Pros And Cons Of The Marshall Plan

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Following the World War II, the nations of Europe, whether they won or lost, were devastated and exhausted socially and economically. In addition, the United States and the Soviet Union emerged as the world’s top superpowers in contention with each other to prove whose ideology was superior. The fight between capitalism and communism escalated immediately following the war and each nation did all that they could do to gain the upper hand. On June 5, 1947, George Marshall gave a speech at the Harvard University commencement ceremonies explaining how the U.S. should help Europe regain economic stability. The controversy lies in the possible ulterior motives of his Marshall Plan which is widely debated among historians. Since Europe was in such …show more content…
Although George Marshall may have created the Marshall Plan with the intention of rebuilding the European economy, the United States adopted and implemented it with the main goal to contain communism to Eastern Europe.
Heightened tensions following the Second World War led to the United States and the Soviet Union partaking in strategic measures to advance their ideology and denounce the others. As a result, in March of 1947 President Truman introduced Congress to his new foreign policy called the Truman Doctrine which was to prevent communism from rising specifically Greece and Turkey. To scare Congress into accepting the Truman Doctrine, Truman “argued that Greece and Turkey could fall victim to subversion without support from friendly nations, Truman asked Congress to authorize $400-million in emergency assistance. To justify this course, he said: ‘I believe we must assist free peoples to work out their destinies in their own way.’”(The Truman Doctrine). The Truman Doctrine was relatively successful and prevented communism from prevailing in the Greece Civil War and from spreading into Turkey and the Middle East. The Truman Doctrine was applied with the intent of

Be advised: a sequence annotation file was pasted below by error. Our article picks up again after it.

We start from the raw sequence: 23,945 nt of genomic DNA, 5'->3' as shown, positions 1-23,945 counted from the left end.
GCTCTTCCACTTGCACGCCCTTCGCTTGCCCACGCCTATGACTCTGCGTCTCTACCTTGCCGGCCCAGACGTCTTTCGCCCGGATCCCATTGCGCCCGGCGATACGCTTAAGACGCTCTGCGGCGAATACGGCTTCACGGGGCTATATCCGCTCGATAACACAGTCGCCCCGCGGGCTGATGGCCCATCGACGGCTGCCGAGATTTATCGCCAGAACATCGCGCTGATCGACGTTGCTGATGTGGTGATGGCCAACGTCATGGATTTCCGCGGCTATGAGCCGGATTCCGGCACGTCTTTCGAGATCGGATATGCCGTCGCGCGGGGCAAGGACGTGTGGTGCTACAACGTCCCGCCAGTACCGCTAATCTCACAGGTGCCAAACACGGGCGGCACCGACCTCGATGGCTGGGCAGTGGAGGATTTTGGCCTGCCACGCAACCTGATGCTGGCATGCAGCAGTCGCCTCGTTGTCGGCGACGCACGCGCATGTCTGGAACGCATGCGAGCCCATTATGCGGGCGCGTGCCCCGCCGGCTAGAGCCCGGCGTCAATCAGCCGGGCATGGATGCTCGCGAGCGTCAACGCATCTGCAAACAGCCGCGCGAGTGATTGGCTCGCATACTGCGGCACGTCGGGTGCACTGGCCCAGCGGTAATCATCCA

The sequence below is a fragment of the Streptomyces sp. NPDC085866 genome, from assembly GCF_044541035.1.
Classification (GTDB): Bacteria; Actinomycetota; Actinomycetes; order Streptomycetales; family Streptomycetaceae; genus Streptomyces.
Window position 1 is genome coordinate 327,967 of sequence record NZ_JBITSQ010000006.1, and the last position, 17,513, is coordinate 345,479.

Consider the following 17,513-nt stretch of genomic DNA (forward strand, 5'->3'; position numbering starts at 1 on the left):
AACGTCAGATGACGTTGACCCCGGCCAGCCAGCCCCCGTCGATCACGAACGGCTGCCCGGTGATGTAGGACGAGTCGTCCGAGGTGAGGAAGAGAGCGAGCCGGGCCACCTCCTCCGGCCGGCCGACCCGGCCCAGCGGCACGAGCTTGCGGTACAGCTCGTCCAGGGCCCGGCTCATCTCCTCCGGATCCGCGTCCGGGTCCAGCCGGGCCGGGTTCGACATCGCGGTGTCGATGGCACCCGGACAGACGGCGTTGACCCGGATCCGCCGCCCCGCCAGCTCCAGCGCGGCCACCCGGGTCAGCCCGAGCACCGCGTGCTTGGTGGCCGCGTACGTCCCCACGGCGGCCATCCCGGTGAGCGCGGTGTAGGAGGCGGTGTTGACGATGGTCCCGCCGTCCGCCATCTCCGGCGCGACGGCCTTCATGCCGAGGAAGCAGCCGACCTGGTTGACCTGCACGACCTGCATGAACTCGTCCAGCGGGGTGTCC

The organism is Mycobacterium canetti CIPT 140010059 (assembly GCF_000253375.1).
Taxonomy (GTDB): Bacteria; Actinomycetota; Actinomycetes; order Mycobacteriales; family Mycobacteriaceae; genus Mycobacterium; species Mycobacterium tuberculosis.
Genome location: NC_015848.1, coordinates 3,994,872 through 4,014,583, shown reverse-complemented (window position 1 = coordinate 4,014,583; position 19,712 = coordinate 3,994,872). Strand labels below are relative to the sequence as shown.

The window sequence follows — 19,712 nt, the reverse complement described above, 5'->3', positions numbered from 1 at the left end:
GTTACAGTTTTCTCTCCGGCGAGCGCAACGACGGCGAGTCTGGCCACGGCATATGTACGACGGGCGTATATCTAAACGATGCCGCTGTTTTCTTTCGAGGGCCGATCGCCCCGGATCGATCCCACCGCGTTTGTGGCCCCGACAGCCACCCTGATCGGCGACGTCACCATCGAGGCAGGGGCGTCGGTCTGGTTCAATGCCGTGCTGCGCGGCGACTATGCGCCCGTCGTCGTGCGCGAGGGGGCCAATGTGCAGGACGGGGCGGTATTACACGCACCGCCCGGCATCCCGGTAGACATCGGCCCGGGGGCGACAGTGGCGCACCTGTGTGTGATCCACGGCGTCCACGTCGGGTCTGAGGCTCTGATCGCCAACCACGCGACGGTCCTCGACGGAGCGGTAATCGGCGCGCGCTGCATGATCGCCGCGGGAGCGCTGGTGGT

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According to the name, financial assistance was to be lent to European nations in order to rebuild their nations and stabilize their economy following World War II. However, historians debate over whether the U.S. preventing the spread of communism was an intentional main goal or just a successful effect. Regardless, over the course of four years, over thirteen billion dollars was given in financial and material help to seventeen countries in Western and Southern Europe. Although it was initially offered to all of Europe, the Soviet satellite states withdrew in accordance with the Soviet implemented Cominform (Ludwig). The Soviet Union considered the Marshall Plan an attack against them and thereby instituted Cominform in September, 1947 which gathered the Eastern European communist nations as Soviet satellites to be rebuilt as Russian-style communism (Cominiform and Comicon). The implementation of Cominform supports the claim that the Soviet reaction was largely defensive and reactive to the Marshall Plan. Because communism and capitalism are in opposition, by the United States offering aid to Eastern European communist nations (with the catch that those nations who accept must allow their economy to become capitalist), it is easy to see where the USSR considered it an attack. If the Marshall Plan was not created with the intention to prevent the

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